LOS ANGELES — At the end of March, the Los Angeles County Board of Supervisors removed LA County Sheriff Alex Villanueva as the head of LA County’s emergency response efforts. The Board and the Sheriff have clashed since Villanueva became the first Latino sheriff in over 100 years and the first Democratic sheriff in almost 140 years.
The Board claims the removal was a long overdue upgrade of antiquated emergency rules. Sheriff Villanueva disagreed and accused the board of a power grab and political grandstanding. What is less obvious is his removal represented the first shot from the board at defeating the Sheriff in his next election and a petty public political assassination worthy of even Brutus’ admiration.
But the feud between the Board and the Sheriff also demonstrates a racist double standard.
Take for example the previous LA County disaster—the March primary election. Before the coronavirus crisis, the county was focused on explaining to voters how after 10 years and $280 million to modernizing voting in LA County, this past primary election was marred in long lines, failed technology, not enough voting locations, and inadequate staffing. All errors that clearly suppressed voting and created great frustration. Yet there were no cries to fire or remove Dean Logan, the appointed LA County Clerk. Logan was given a minor public chastising. Yet Villanueva was removed as head of emergency operations with no explanation, and during a crisis. Why such disparate treatment?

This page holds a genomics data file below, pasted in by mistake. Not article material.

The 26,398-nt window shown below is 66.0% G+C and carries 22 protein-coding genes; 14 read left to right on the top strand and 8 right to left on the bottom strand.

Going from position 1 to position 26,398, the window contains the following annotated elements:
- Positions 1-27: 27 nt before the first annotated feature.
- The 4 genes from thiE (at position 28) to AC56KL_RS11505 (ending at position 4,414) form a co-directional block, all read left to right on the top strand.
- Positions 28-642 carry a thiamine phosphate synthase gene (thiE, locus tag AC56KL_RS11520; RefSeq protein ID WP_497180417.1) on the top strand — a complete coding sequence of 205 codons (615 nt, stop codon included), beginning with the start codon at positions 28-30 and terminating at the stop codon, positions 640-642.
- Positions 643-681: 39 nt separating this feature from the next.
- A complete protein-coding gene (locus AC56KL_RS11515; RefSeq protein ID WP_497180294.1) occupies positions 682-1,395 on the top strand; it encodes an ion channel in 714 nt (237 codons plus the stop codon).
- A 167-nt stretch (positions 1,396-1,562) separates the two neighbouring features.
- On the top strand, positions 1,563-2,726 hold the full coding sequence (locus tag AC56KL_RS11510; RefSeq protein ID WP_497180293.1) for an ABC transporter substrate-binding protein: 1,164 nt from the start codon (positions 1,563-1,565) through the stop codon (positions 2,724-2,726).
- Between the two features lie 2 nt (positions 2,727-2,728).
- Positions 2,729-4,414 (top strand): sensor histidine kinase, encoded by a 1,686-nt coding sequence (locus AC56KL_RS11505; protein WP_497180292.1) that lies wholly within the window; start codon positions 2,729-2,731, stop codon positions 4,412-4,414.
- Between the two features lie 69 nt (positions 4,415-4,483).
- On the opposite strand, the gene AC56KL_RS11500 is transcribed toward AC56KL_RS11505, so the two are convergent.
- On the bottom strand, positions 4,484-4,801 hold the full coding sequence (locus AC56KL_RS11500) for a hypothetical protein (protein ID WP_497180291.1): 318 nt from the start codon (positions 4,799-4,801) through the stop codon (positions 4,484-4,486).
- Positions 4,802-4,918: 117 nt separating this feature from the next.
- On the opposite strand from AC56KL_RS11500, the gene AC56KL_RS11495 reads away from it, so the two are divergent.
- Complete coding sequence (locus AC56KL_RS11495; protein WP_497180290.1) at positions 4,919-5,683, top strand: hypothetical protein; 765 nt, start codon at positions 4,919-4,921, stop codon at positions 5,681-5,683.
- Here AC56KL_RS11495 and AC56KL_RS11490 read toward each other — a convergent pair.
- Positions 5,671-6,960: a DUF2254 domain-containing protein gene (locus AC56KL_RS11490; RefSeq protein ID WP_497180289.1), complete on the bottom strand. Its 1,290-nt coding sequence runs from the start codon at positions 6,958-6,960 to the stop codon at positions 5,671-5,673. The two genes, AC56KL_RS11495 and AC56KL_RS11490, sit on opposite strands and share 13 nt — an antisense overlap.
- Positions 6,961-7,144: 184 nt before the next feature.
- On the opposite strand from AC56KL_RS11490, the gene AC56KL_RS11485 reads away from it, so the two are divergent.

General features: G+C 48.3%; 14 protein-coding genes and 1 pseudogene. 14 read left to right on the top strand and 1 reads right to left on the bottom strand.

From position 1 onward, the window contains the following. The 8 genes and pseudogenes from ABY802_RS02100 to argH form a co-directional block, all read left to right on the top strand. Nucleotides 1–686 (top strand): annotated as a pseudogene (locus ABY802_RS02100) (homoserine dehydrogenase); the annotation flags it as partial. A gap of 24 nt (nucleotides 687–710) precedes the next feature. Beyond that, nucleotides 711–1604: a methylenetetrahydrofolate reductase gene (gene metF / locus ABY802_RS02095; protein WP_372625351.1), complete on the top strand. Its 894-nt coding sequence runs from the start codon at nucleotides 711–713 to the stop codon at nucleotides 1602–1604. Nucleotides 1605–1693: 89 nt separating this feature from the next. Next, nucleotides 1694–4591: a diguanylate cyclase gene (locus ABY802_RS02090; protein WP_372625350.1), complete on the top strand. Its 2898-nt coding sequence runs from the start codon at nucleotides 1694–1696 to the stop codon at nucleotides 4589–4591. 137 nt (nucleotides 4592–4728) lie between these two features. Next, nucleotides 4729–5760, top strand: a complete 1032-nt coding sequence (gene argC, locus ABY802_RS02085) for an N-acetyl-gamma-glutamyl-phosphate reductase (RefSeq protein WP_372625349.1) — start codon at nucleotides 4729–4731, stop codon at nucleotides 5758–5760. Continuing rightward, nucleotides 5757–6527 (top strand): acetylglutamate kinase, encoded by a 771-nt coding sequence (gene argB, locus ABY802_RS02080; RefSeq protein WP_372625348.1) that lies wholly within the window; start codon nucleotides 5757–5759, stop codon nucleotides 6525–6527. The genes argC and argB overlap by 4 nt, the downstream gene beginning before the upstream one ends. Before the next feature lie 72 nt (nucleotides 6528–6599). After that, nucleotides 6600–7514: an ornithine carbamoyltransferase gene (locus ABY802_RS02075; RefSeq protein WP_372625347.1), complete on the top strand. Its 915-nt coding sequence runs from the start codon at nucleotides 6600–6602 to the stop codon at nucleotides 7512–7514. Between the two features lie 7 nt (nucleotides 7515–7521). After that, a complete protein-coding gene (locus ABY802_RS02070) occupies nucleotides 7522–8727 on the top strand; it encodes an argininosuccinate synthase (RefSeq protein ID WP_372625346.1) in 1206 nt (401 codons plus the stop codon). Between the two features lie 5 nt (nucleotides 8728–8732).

While not life threatening, the failure to ease and increase voting in LA County is nonetheless important. It is clear that the voting mishaps reduced the number of people who voted may have impacted the outcomes of some close races. Multiple vote centers had long lines of voters who waited as much as three hours to vote. Many press reports covered voters scrambling between voting centers looking for a shorter lines or just giving up. Even worse, studies have shown that news reports of long lines to vote discourage others from voting.